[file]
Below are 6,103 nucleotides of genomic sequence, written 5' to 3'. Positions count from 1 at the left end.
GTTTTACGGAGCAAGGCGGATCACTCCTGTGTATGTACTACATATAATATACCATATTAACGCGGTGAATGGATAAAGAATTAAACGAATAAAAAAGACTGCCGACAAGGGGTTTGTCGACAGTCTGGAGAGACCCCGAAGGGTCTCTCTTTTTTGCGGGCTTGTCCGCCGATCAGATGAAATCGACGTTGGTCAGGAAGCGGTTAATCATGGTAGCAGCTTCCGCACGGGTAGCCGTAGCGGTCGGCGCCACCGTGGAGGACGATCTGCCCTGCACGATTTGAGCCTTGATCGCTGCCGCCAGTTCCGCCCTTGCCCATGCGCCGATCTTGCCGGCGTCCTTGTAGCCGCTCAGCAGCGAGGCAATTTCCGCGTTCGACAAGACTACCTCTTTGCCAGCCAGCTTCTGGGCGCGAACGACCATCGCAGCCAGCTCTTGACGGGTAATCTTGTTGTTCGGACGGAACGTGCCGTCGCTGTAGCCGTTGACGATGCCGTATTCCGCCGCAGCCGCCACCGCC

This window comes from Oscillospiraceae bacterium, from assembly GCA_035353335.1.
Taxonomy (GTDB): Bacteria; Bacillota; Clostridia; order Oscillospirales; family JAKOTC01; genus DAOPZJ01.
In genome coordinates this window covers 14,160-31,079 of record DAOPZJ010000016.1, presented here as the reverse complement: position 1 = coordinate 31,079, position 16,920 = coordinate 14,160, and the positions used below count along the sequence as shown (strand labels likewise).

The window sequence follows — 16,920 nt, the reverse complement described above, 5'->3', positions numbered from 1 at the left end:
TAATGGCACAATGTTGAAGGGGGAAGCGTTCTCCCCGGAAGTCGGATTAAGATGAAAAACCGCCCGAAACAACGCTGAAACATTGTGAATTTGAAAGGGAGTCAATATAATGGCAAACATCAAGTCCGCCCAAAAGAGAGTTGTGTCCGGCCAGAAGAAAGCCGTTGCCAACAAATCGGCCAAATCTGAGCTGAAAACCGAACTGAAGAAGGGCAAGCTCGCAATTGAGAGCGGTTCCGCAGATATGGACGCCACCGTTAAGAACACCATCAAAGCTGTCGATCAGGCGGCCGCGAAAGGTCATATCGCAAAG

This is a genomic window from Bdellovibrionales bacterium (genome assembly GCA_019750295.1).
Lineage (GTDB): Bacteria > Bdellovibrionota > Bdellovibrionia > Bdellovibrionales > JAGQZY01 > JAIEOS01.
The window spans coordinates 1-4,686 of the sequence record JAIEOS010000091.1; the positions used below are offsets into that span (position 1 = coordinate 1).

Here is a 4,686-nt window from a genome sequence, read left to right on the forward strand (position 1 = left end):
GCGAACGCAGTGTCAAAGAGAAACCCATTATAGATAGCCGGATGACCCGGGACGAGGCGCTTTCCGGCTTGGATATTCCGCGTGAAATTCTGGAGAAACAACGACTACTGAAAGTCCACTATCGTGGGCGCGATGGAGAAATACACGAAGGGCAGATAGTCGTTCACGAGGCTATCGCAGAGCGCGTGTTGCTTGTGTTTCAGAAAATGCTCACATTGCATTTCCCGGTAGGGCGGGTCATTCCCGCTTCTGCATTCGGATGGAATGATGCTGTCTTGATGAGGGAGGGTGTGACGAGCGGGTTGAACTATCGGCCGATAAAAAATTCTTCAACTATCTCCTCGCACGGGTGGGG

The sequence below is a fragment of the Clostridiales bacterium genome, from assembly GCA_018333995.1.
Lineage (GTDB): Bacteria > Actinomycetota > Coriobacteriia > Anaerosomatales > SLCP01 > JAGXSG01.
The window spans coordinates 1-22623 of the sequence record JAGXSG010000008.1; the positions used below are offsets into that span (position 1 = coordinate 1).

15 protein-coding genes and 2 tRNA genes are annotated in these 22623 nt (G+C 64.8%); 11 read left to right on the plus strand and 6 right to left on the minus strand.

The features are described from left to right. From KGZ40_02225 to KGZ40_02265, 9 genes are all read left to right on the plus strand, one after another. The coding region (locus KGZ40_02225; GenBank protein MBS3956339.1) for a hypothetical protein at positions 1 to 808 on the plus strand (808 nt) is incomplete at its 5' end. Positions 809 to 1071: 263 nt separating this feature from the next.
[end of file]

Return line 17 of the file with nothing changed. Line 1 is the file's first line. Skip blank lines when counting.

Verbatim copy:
The features are described from left to right. From KGZ40_02225 to KGZ40_02265, 9 genes are all read left to right on the plus strand, one after another. The coding region (locus KGZ40_02225; GenBank protein MBS3956339.1) for a hypothetical protein at positions 1 to 808 on the plus strand (808 nt) is incomplete at its 5' end. Positions 809 to 1071: 263 nt separating this feature from the next.